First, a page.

[ISN] NIST guides target e-mail, patches

From: InfoSec News (isnat_private)
Date: Fri Apr 05 2002 - 00:35:41 PST

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    http://www.fcw.com/fcw/articles/2002/0401/web-nist-04-04-02.asp
    
    By Diane Frank 
    April 4, 2002
    
    The National Institute of Standards and Technology released new draft
    guidance April 3 for dealing with two of the most common sources of
    security breaches: poorly configured e-mail servers and the failure to
    apply software patches.
    
    The two draft guides are part of a series of guidance developed by
    NIST's Computer Security Division and are available through its
    Computer Security Resource Center Web site (csrc.nist.gov). NIST
    serves as the primary technical security resource for civilian
    agencies under the Computer Security Act of 1987.
    
    Other than Web servers, most viruses, worms and other malicious code
    are written for e-mail applications. Beyond disrupting e-mail service,
    attackers often will use e-mail to obtain or change sensitive
    information and even to gain access to the rest of an organization's
    network, according to the guide.
    
    NIST's e-mail guide is very technical and is intended for systems
    administrators who are responsible for installing, configuring and
    maintaining e-mail servers and clients. It includes general
    information on securing any e-mail application, but it also provides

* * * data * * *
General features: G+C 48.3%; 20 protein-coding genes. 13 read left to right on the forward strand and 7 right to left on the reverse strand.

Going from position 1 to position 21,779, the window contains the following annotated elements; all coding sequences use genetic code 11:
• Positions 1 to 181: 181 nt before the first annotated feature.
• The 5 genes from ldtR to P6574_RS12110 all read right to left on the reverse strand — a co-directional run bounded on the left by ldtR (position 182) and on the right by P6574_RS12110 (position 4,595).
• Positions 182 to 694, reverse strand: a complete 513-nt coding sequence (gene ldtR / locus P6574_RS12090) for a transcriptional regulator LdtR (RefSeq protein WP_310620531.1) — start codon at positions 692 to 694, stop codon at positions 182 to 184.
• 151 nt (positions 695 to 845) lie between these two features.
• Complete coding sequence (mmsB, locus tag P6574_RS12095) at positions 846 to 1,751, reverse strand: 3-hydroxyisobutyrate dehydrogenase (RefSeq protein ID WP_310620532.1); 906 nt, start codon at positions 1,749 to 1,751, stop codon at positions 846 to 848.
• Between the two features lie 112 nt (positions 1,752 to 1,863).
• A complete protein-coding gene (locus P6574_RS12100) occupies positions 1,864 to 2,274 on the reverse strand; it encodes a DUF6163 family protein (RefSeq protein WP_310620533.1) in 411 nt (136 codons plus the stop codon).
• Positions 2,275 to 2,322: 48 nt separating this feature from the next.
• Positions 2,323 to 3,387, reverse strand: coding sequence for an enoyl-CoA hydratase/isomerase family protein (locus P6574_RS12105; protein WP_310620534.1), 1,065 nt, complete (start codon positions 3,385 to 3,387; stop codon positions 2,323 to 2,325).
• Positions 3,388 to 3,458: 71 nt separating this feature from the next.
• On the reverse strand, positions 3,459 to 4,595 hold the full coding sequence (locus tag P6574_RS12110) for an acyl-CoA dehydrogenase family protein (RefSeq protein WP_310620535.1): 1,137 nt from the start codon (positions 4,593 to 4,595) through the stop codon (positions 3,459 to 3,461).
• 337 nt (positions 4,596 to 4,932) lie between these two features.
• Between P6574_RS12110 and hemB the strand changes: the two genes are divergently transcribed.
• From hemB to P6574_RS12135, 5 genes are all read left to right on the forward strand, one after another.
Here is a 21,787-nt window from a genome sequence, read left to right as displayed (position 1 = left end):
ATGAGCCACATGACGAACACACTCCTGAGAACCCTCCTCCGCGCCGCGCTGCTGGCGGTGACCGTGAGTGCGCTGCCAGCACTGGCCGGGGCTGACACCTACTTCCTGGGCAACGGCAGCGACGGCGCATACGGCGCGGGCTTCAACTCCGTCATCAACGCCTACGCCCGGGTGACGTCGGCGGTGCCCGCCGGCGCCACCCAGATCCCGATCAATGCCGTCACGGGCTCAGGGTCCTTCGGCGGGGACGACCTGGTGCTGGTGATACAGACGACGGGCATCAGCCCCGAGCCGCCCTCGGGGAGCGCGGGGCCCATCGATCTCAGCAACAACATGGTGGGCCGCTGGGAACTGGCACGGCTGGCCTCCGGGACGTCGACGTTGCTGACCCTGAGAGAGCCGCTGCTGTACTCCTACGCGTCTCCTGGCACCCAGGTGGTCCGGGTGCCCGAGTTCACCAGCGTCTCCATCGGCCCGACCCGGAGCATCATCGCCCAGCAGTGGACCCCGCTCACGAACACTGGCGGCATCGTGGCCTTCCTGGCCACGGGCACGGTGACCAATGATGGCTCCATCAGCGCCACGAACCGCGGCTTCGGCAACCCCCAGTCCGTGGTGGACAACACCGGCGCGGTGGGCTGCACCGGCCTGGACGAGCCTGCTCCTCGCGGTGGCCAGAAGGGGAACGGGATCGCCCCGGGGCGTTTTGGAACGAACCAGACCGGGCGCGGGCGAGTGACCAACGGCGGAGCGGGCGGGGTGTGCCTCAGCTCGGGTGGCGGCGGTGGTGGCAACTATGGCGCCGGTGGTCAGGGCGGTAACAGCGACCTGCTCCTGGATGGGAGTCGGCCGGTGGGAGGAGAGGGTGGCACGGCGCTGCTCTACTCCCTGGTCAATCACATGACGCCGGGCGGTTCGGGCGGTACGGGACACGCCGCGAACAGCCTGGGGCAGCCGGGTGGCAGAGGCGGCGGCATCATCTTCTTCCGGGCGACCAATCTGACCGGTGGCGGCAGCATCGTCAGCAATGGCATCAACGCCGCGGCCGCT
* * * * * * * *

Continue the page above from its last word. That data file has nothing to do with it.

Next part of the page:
specifics for securing the most popular e-mail applications 
    Microsoft Corp.'s Exchange Server and Linux and Unix sendmail.
    
    Comments on the e-mail guide are due to Wayne Jansen (jansenat_private)  
    by April 30.
    
    NIST's draft guide on patches is intended for both managers and
    systems administrators.
    
    The guide addresses the low implementation rate of commercial software
    patches, which experts attribute to the success of most security
    attacks. Cyberattackers take advantage of known vulnerabilities,
    gaining access because systems administrators have not applied free
    patches that are available from multiple sources
    
    Several efforts are under way in government to help agencies apply the
    patches they need, including a new program available through the
    General Services Administration's Federal Computer Incident Response
    Center. But the basic problem cited by public- and private-sector
    experts is the lack of any standard process for applying the patches
    and the lack of oversight from managers to enforce the application.
    
    The NIST guide outlines a "systematic, accountable and documented
    process for handling security patches and vulnerabilities," according
    to NIST. IT also offers specific advice on regularly identifying
    vulnerabilities and obtaining patches; testing the effectiveness of
    the patches; and installing the patches on all necessary systems.
    
    Comments on this guide are due back to Peter Mell
    (peter.mellat_private) by May 2.
     
      
    
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